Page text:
Although online shopping in South Africa is a growing, it lags behind its peers in developing countries.
South Africa’s online shopping situation
Zeenat Moorad in Business Day describes online shopping in South Africa as less developed than other countries. He says it’s mainly because of delivery constraints, slow and expensive broadband and disparate online and in-store offerings.
Nevertheless, online shopping in South Africa has grown by 30% during 2013 (supermarket.co.za) compared to Bricks and Mortar retail that only grew by six percent. Also, the use of Smartphones grows exponentially in South Africa. South Africa only has 0.5% share of the global online shopping market. This is however set to change rapidly. 95% of South African own cell phones and worldwide PC ownership drops by 5% annually.
However, results from a study by Accenture showed that South Africans find purchasing using online or mobile more difficult than other countries. Consequently, after stores close, most shoppers will wait for the store to open the next morning. They will then purchase from their retailer rather than buy online at that retailer’s website.
South Africans also use their mobile phone more in the shop, to scan products, gather loyalty points and to receive real time promotions.
The retailers of South Africa should integrate their shops online and couch their online customers how to shop successfully online.
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Christopher Ratcliff in EConsultancy suggests that online fashion retailers should be helpful, flexible and clear about their return processes to ensure that they keep their customers. A return policy that is customer focus will not only help to keep your customers, but also win customers from your competitors.
Ways to reduce returns
Another way Christopher suggests to reduce returns is to help your customer to buy the correct size. A virtual fitting solution called Virtusize allows customers to compare the specific measurements of an item they are looking to buy with an item they already own.
It displays and overlays 2D silhouettes of both garments so customers can easily compare sizes. The customers can then choose the item that fit them best. This fitting solution may reduce the online returns for fashion retailers by 50%.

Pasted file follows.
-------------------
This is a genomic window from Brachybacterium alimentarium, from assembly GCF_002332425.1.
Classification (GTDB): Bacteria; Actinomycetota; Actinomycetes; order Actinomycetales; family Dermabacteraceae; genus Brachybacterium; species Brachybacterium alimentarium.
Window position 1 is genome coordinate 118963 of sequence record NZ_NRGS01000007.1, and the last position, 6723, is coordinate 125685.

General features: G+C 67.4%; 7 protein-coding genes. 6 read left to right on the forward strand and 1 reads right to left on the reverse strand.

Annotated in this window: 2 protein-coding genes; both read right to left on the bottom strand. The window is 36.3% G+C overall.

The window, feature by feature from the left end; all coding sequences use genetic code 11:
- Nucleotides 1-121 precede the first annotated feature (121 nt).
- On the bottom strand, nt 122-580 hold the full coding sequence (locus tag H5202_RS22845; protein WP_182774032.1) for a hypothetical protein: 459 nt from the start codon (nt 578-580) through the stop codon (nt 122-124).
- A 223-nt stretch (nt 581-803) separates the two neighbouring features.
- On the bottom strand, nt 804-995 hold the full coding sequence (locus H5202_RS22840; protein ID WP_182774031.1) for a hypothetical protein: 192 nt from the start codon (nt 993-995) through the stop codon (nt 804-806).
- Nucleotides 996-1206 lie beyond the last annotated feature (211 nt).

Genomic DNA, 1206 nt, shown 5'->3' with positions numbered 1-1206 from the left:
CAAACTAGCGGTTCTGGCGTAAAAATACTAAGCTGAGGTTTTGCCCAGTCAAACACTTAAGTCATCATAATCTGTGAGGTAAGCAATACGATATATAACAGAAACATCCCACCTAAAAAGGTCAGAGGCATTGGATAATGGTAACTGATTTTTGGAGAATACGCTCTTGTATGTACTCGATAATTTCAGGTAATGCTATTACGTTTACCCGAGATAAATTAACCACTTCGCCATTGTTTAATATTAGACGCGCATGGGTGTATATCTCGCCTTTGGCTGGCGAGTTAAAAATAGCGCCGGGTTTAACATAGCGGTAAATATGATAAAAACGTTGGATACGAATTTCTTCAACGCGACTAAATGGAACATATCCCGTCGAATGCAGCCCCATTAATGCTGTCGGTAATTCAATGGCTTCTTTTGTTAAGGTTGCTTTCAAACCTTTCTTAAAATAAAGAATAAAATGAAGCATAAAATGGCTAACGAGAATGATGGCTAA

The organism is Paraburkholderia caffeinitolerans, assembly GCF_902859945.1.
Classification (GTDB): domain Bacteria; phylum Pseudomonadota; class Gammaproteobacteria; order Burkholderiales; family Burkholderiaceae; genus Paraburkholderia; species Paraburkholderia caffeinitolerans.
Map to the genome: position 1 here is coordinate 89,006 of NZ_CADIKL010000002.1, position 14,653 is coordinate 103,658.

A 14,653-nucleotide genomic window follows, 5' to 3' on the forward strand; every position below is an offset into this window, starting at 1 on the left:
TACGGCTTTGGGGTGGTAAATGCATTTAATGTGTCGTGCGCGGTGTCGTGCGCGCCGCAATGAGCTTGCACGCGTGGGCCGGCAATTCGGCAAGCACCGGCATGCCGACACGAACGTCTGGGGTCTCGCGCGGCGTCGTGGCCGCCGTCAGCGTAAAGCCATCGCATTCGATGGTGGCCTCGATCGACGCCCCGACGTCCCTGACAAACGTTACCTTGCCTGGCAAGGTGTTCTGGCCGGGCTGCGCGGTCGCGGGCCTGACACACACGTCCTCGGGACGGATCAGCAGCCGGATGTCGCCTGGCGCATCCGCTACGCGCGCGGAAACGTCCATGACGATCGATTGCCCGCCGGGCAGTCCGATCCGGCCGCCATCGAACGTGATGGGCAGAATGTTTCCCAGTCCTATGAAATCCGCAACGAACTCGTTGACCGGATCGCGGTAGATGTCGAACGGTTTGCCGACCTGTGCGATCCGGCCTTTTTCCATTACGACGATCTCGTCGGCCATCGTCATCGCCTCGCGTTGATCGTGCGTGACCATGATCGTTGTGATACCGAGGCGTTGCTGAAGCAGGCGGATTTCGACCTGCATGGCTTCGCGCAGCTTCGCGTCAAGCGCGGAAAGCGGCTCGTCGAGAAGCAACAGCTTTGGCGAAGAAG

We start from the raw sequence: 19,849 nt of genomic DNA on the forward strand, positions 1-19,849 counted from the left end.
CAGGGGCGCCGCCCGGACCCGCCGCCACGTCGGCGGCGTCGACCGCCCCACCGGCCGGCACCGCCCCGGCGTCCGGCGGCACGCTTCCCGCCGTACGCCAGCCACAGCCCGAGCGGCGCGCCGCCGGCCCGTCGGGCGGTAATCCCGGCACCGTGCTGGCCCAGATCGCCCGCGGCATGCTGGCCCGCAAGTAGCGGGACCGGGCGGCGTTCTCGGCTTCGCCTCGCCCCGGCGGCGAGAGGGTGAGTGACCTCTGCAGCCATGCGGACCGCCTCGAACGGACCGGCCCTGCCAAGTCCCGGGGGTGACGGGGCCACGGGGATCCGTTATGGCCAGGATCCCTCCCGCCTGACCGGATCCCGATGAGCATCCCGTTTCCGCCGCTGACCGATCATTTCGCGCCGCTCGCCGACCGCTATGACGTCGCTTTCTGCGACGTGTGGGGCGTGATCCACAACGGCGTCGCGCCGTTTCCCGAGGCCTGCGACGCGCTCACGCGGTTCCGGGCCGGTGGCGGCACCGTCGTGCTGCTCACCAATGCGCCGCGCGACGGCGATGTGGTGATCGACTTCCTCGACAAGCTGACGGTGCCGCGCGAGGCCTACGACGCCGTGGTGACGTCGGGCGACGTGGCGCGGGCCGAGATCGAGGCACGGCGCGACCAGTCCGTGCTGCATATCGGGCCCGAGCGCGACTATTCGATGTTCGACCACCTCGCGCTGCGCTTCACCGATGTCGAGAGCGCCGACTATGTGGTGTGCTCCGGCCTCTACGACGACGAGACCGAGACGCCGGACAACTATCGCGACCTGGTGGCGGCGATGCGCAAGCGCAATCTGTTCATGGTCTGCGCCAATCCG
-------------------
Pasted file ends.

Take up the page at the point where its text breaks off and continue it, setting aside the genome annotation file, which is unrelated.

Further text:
The Shoefitr app developed by Running Warehouse uses a database of internal shoe measurements, acquired using 3D imaging technology. It compares the size and shape of a shoe a shopper is currently wearing, to one she wants to buy. The returns of shoes due to size have reduced from 65% to 20% when customers use this app.
Innovations to reduce returns in the online fashion retail market may convince more customers to buy clothing and shoes online.
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Starting your own business takes more than getting money to cover your start up costs. Prospective business owners should consider the following costs of starting their own business:
Things that you should consider before starting a business
In the beginning the owner has often problems meeting his or her financial needs and has to live of savings. You may however manage the gap by:
- Preparing a household budget: Write down the amount of money that you have available and then estimate what your expenses will be;
- Identify the things that you really need such as food and housing and prioritize them;
- Cut down on the unneeded luxuries;
- Try get some money borrowed to help pay for your start-up costs of the business.
Risk of losing all one’s capital
The failure rate of SMEs is high and new business owners that fail may lose all their personal savings. Prospective business owners should carefully consider the financial risks involved when starting your own business. You should consider:
- Type of business: with a sole proprietor business (one man business), the business owner takes full responsibility for the assets and liabilities of the business – i.e. you may lose your house if your business can’t pay its bills. The responsibility of liability of a private company (Pty) is, on the other hand, proportionally shared by the shareholders.
- A well written business plan: to put your business idea in practice and to identify the possible weakness and strong points of your business to tackle the opportunities en threats of the market. A business plan is also required if you want draw investors or lend money from banks.
Long hours and hard work
A new business requires a lot of time and energy. In the beginning the business owner often has to do a lot of the work himself and may end up working eighteen hours a day for six or seven days a week without leave.
Initial lower quality of work
The long hours and hard work involved in starting a business can take its toll on the business owner’s family and social life.
Business owners often have to take decisions about things which they know little about. The knowledge that the success or failure of his business relies on the decisions that he has to make, can be very stressful for the business owner.
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